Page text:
Would-be Seattle terrorist avoids life sentence with guilty plea
One of two men accused in a plot to attack a South Seattle military installation has pleaded guilty to terrorism charges following a plea agreement expected to allow him to avoid a life sentence.
Arrested along with the purported mastermind of the plot on June 22, Walli Mujahidh pleaded guilty Thursday morning in U.S. District Court at Seattle.
Mujahidh, a Los Angeles man born Frederick Domingue, Jr., and SeaTac resident Abu Khalid Abdul-Latif had previously been indicted on nine counts related to the purported plot against the Military Entrance Processing Station on East Marginal Way South, an administrative center used by new recruits and Department of Defense employees in the area.
Charged June 23 with planning a suicidal attack against a East Marginal Way South recruit processing center, Abdul-Latif – born Joseph Anthony Davis – and Mujahidh, 32, have been jailed since. Both men faced life sentences if convicted as charged; Mujahidh will likely be sentenced to 27 to 32 years in prison due to the plea agreement.
"This defendant tried to carry out a plot to kill American servicemen and women, and other innocent citizens who happened to be at the federal facility on the day of the planned attack," U.S. Attorney for Western Washington Jenny A. Durkan said in a statement. Durkan went on to thank law officers involved in the investigation and Muslim leaders who worked with them.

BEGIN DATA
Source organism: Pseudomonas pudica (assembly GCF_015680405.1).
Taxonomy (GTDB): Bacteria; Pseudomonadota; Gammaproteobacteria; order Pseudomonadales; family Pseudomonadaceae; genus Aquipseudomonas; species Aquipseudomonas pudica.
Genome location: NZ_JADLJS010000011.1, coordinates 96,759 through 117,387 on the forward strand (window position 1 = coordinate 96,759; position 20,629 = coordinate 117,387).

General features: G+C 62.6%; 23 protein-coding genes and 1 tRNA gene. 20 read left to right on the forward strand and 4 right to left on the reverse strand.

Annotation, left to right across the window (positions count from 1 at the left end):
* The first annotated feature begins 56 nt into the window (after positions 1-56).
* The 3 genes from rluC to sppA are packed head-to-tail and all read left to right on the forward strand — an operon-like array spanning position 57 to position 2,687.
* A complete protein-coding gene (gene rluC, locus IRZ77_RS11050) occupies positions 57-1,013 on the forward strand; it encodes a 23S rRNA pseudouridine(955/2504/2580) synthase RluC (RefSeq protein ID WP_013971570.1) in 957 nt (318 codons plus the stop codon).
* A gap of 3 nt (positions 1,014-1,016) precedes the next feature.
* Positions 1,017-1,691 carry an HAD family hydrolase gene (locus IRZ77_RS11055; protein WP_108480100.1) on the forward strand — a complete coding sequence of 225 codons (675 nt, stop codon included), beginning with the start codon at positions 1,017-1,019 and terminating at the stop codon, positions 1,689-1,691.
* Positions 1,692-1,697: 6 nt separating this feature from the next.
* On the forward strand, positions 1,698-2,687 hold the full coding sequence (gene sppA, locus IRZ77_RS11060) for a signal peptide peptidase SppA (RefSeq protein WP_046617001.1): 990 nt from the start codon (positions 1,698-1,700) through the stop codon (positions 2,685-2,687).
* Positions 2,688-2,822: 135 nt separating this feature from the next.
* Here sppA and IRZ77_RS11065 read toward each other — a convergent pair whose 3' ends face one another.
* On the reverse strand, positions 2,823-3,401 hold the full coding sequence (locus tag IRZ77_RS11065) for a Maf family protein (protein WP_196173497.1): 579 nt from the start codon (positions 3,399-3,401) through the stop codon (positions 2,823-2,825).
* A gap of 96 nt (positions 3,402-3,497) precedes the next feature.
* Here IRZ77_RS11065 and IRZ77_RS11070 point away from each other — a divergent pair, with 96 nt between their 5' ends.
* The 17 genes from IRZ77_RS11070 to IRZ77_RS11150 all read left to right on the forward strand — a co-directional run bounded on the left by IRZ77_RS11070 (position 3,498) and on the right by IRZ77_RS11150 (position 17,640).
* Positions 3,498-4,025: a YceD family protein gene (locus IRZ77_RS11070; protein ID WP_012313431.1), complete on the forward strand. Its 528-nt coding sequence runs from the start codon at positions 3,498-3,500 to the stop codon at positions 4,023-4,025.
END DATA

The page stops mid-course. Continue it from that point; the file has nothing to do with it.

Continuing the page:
Defense attorney Michele Shaw told the Associated Press Mujahidh has a long history of "chronic, relentless" mental illness, including 12 stays at psychiatric hospitals. He has been diagnosed with schizoaffective disorder with bipolar tendencies.
"Walli is very ashamed of his behavior and has wanted to accept responsibility for his participation," Shaw said. "He had a fundamental misunderstanding of Islam."
Federal prosecutors claim Abdul-Latif was arming himself, Mujahidh and a man who later went to police for an attack against a Department of Defense induction center. Authorities say they learned of the plan after the man asked by Abdul-Latif to join in the attack went to authorities.
In court documents, Abdul-Latif is described as a man who idolized Osama bin Laden and was angry about American military activities in Afghanistan, Iraq and Yemen. Federal prosecutors claim to have Abdul-Latif on tape praising terrorists, complaining about American abuses overseas and preparing to attack the two-story building.
Abdul-Latif and Mujahidh are charged with planning to storm the center with automatic rifles and
grenades in order to kill recruits and Department of Defense employees working there.